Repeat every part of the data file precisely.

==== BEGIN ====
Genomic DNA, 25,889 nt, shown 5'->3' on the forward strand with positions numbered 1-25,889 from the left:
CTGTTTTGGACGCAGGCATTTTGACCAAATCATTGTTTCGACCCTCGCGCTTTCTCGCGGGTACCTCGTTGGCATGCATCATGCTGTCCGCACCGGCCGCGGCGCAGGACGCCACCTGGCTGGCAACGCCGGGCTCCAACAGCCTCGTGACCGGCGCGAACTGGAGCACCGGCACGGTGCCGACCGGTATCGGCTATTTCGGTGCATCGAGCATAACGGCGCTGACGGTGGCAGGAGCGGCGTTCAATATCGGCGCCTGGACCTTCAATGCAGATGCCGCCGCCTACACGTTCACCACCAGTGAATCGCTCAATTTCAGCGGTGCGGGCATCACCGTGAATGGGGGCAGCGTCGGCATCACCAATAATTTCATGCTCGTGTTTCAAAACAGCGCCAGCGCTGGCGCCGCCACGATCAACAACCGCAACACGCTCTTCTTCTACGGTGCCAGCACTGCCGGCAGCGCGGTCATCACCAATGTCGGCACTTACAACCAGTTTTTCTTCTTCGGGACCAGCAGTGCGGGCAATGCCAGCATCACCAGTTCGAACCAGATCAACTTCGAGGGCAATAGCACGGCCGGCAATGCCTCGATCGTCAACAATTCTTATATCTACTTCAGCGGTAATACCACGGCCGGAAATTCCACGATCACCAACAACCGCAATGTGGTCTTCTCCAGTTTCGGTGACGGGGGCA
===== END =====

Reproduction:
Genomic DNA, 25,889 nt, shown 5'->3' on the forward strand with positions numbered 1-25,889 from the left:
CTGTTTTGGACGCAGGCATTTTGACCAAATCATTGTTTCGACCCTCGCGCTTTCTCGCGGGTACCTCGTTGGCATGCATCATGCTGTCCGCACCGGCCGCGGCGCAGGACGCCACCTGGCTGGCAACGCCGGGCTCCAACAGCCTCGTGACCGGCGCGAACTGGAGCACCGGCACGGTGCCGACCGGTATCGGCTATTTCGGTGCATCGAGCATAACGGCGCTGACGGTGGCAGGAGCGGCGTTCAATATCGGCGCCTGGACCTTCAATGCAGATGCCGCCGCCTACACGTTCACCACCAGTGAATCGCTCAATTTCAGCGGTGCGGGCATCACCGTGAATGGGGGCAGCGTCGGCATCACCAATAATTTCATGCTCGTGTTTCAAAACAGCGCCAGCGCTGGCGCCGCCACGATCAACAACCGCAACACGCTCTTCTTCTACGGTGCCAGCACTGCCGGCAGCGCGGTCATCACCAATGTCGGCACTTACAACCAGTTTTTCTTCTTCGGGACCAGCAGTGCGGGCAATGCCAGCATCACCAGTTCGAACCAGATCAACTTCGAGGGCAATAGCACGGCCGGCAATGCCTCGATCGTCAACAATTCTTATATCTACTTCAGCGGTAATACCACGGCCGGAAATTCCACGATCACCAACAACCGCAATGTGGTCTTCTCCAGTTTCGGTGACGGGGGCA